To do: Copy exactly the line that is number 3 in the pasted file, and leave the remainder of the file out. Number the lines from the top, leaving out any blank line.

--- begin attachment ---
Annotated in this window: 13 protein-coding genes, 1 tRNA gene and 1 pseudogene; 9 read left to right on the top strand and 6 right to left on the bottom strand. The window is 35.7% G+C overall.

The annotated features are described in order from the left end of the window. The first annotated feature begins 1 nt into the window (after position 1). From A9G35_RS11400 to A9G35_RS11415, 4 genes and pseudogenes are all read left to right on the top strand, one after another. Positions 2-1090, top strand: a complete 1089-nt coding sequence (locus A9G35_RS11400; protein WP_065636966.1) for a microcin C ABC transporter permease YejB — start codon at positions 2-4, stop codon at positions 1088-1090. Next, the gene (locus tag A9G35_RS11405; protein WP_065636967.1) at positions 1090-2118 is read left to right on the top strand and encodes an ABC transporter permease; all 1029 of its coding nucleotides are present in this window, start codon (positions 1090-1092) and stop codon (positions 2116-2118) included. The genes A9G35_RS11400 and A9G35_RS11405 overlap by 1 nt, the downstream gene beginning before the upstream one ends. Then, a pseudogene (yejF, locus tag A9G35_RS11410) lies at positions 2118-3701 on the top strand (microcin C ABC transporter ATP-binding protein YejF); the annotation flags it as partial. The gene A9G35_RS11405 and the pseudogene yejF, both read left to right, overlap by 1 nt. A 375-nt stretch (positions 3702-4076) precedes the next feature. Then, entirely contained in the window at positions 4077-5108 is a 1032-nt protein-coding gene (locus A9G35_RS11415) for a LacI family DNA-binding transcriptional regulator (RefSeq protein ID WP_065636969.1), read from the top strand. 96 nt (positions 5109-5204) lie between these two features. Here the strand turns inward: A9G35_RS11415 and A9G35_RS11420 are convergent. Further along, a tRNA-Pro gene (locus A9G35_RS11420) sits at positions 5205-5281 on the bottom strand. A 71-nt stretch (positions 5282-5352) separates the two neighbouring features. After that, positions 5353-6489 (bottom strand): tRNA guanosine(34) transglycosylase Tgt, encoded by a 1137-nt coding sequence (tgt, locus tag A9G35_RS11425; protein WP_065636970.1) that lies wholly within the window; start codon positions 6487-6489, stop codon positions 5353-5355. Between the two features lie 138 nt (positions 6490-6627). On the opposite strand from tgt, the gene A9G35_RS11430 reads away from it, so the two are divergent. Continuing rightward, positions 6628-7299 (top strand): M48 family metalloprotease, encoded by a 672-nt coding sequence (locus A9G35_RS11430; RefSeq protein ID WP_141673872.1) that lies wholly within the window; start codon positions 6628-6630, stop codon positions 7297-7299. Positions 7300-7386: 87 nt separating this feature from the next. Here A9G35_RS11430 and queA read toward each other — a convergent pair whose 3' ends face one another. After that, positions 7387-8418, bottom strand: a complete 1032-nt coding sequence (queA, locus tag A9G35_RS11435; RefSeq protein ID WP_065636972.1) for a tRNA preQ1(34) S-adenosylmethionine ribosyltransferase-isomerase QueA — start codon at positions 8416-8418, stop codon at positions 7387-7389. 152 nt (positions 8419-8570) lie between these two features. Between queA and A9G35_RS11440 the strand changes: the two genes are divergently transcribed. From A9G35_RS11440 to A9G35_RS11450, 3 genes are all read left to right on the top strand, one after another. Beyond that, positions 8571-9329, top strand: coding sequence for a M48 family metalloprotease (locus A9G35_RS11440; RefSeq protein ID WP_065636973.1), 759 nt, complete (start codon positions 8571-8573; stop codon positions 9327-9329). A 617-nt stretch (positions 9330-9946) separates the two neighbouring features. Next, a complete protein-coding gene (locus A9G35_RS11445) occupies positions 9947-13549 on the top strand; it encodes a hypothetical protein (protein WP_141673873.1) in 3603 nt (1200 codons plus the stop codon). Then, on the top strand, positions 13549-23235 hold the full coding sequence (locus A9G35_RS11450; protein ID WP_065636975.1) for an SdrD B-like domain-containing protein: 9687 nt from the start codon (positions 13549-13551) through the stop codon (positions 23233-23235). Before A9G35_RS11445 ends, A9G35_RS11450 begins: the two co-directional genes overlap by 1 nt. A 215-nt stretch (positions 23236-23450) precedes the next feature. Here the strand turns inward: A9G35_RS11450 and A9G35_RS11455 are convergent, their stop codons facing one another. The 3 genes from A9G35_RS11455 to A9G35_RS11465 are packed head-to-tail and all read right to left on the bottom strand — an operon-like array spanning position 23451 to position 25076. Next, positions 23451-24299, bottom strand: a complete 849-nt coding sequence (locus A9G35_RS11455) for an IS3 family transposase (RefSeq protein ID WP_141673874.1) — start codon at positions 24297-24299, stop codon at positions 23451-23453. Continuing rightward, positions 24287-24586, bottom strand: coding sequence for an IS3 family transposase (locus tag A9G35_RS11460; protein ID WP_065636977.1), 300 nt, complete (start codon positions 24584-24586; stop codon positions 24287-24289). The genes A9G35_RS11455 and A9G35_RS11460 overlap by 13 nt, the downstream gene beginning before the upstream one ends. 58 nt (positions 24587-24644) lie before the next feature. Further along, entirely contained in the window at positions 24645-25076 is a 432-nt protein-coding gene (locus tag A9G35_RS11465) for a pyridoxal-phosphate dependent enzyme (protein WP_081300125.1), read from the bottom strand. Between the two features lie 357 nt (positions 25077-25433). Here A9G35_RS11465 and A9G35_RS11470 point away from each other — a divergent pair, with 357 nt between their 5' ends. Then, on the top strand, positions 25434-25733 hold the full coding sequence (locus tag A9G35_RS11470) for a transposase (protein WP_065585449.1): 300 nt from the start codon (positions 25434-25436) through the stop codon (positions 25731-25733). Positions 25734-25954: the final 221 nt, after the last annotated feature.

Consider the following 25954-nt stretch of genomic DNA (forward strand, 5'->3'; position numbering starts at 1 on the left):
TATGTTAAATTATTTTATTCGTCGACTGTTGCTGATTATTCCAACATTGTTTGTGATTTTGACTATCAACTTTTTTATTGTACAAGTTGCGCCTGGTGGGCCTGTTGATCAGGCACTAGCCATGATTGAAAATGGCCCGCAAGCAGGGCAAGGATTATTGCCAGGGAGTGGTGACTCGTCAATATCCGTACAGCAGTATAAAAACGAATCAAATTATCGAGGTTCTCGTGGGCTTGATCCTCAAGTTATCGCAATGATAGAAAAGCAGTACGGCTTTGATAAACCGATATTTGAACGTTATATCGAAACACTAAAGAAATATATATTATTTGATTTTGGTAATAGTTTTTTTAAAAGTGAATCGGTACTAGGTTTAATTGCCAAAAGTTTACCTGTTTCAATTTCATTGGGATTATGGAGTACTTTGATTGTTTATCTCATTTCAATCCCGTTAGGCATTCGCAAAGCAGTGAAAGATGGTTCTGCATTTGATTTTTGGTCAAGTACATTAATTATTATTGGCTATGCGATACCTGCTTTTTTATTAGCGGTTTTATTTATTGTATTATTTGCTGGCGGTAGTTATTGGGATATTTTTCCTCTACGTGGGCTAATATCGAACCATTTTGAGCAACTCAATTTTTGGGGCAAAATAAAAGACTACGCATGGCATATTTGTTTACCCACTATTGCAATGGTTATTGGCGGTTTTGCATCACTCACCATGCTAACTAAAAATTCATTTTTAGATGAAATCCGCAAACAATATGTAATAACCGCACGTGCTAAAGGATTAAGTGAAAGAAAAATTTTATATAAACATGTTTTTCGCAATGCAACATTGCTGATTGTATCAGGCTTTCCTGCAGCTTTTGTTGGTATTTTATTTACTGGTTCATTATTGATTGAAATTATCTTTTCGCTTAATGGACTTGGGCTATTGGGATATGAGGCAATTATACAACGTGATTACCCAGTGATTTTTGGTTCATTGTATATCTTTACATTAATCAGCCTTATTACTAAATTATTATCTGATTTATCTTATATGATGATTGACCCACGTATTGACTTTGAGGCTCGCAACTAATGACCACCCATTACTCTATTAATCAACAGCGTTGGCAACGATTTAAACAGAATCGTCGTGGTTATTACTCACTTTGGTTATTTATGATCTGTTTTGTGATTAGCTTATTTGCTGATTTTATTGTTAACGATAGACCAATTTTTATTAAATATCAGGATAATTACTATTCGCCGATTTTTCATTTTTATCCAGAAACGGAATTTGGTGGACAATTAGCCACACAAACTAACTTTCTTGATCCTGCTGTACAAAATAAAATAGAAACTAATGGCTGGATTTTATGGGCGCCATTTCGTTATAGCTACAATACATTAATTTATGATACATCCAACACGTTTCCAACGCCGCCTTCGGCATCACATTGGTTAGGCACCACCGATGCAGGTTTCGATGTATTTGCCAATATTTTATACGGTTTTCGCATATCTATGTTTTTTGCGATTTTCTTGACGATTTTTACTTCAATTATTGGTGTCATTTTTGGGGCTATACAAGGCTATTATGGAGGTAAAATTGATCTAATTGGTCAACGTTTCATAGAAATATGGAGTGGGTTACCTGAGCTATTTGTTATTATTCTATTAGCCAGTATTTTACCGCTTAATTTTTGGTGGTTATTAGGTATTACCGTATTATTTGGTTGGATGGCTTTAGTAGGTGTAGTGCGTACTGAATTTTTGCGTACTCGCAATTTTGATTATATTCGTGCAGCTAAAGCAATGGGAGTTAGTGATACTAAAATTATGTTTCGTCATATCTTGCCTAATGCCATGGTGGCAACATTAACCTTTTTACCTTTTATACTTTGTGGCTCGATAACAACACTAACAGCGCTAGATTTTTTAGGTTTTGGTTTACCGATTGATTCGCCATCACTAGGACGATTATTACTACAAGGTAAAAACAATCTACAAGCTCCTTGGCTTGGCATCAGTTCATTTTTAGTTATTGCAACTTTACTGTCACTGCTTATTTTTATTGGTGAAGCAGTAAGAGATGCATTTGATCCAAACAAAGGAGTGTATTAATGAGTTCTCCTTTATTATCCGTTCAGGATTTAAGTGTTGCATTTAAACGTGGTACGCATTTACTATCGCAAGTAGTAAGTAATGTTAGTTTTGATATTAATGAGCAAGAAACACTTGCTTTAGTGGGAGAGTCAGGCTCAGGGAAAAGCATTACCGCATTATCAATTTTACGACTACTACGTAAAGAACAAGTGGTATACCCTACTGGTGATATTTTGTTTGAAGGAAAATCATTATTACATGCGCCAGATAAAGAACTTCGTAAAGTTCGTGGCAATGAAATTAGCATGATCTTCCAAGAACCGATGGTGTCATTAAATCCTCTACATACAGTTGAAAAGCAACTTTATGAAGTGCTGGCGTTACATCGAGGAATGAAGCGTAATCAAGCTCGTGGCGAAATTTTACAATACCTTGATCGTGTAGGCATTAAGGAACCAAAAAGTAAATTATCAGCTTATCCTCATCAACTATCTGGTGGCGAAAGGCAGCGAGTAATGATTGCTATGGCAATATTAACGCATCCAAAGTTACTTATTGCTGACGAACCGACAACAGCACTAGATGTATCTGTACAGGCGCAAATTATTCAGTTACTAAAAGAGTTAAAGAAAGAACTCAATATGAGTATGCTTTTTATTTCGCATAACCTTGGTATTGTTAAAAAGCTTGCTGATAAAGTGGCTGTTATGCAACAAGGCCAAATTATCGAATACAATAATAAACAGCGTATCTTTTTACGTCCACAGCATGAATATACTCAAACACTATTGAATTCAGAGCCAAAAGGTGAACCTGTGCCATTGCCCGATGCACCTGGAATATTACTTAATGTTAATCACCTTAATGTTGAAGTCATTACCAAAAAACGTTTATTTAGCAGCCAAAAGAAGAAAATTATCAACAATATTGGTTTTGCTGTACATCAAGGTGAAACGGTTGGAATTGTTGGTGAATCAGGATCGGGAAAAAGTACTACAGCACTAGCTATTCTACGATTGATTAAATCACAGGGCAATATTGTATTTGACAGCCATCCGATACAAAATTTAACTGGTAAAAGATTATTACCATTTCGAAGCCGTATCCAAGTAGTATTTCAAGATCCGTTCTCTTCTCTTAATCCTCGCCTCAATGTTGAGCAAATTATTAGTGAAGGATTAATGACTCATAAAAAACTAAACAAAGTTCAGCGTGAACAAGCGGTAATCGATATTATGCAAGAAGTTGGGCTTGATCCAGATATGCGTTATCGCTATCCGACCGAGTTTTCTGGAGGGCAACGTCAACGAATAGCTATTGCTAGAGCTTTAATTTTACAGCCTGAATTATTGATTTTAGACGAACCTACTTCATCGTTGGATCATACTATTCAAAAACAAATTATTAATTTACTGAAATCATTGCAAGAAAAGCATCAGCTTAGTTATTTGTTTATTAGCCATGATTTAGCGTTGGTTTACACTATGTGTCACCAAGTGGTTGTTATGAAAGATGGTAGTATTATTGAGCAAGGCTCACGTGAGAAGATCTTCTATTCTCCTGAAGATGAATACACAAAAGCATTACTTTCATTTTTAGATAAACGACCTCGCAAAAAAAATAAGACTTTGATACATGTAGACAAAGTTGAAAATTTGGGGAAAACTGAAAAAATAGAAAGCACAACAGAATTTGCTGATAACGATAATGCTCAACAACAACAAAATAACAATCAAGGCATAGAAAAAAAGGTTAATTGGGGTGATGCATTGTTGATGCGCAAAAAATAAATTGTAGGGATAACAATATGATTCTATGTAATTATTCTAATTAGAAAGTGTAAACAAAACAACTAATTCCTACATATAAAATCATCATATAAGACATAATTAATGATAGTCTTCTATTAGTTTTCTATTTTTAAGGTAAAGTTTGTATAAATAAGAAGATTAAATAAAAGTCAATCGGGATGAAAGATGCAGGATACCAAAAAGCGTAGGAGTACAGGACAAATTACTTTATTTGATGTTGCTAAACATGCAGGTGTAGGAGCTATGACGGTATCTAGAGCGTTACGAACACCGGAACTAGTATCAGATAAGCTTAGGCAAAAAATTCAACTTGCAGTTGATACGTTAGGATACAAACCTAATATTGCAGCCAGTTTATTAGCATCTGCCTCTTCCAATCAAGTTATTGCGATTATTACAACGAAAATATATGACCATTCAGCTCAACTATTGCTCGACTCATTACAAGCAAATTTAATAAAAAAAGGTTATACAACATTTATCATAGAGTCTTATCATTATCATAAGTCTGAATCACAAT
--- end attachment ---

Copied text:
Consider the following 25954-nt stretch of genomic DNA (forward strand, 5'->3'; position numbering starts at 1 on the left):